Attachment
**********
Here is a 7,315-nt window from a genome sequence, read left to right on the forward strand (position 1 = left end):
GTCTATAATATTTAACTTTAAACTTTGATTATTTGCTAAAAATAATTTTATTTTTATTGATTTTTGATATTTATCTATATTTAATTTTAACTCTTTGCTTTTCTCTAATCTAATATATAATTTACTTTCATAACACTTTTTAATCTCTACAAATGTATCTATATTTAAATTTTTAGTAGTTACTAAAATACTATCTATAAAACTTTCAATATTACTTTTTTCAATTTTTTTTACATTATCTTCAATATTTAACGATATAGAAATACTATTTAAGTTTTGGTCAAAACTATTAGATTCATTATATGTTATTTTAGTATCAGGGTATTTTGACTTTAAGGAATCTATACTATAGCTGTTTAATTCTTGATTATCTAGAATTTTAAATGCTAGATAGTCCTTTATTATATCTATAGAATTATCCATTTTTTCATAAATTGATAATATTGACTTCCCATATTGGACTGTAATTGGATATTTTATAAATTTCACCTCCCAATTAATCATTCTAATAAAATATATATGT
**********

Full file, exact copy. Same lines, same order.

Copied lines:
Here is a 7,315-nt window from a genome sequence, read left to right on the forward strand (position 1 = left end):
GTCTATAATATTTAACTTTAAACTTTGATTATTTGCTAAAAATAATTTTATTTTTATTGATTTTTGATATTTATCTATATTTAATTTTAACTCTTTGCTTTTCTCTAATCTAATATATAATTTACTTTCATAACACTTTTTAATCTCTACAAATGTATCTATATTTAAATTTTTAGTAGTTACTAAAATACTATCTATAAAACTTTCAATATTACTTTTTTCAATTTTTTTTACATTATCTTCAATATTTAACGATATAGAAATACTATTTAAGTTTTGGTCAAAACTATTAGATTCATTATATGTTATTTTAGTATCAGGGTATTTTGACTTTAAGGAATCTATACTATAGCTGTTTAATTCTTGATTATCTAGAATTTTAAATGCTAGATAGTCCTTTATTATATCTATAGAATTATCCATTTTTTCATAAATTGATAATATTGACTTCCCATATTGGACTGTAATTGGATATTTTATAAATTTCACCTCCCAATTAATCATTCTAATAAAATATATATGT